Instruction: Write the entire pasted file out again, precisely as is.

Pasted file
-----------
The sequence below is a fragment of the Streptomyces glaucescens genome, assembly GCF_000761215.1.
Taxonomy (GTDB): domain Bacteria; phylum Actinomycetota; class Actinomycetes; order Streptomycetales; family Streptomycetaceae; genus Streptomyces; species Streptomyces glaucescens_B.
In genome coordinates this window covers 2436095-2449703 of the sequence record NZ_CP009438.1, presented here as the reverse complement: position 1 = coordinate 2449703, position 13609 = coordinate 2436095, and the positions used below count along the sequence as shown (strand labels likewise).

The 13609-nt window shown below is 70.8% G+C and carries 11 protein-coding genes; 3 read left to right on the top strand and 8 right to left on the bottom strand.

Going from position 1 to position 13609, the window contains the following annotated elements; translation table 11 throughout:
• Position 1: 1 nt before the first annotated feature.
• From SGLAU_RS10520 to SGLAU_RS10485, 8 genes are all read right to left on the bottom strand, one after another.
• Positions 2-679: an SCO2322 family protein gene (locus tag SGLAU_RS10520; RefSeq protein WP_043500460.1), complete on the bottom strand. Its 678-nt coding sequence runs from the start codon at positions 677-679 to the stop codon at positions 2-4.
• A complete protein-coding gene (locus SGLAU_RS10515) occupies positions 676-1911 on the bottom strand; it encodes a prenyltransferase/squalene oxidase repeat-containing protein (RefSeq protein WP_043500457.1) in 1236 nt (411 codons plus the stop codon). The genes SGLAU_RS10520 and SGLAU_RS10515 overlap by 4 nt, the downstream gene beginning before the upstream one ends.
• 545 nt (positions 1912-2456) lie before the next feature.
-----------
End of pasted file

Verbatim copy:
The sequence below is a fragment of the Streptomyces glaucescens genome, assembly GCF_000761215.1.
Taxonomy (GTDB): domain Bacteria; phylum Actinomycetota; class Actinomycetes; order Streptomycetales; family Streptomycetaceae; genus Streptomyces; species Streptomyces glaucescens_B.
In genome coordinates this window covers 2436095-2449703 of the sequence record NZ_CP009438.1, presented here as the reverse complement: position 1 = coordinate 2449703, position 13609 = coordinate 2436095, and the positions used below count along the sequence as shown (strand labels likewise).

The 13609-nt window shown below is 70.8% G+C and carries 11 protein-coding genes; 3 read left to right on the top strand and 8 right to left on the bottom strand.

Going from position 1 to position 13609, the window contains the following annotated elements; translation table 11 throughout:
• Position 1: 1 nt before the first annotated feature.
• From SGLAU_RS10520 to SGLAU_RS10485, 8 genes are all read right to left on the bottom strand, one after another.
• Positions 2-679: an SCO2322 family protein gene (locus tag SGLAU_RS10520; RefSeq protein WP_043500460.1), complete on the bottom strand. Its 678-nt coding sequence runs from the start codon at positions 677-679 to the stop codon at positions 2-4.
• A complete protein-coding gene (locus SGLAU_RS10515) occupies positions 676-1911 on the bottom strand; it encodes a prenyltransferase/squalene oxidase repeat-containing protein (RefSeq protein WP_043500457.1) in 1236 nt (411 codons plus the stop codon). The genes SGLAU_RS10520 and SGLAU_RS10515 overlap by 4 nt, the downstream gene beginning before the upstream one ends.
• 545 nt (positions 1912-2456) lie before the next feature.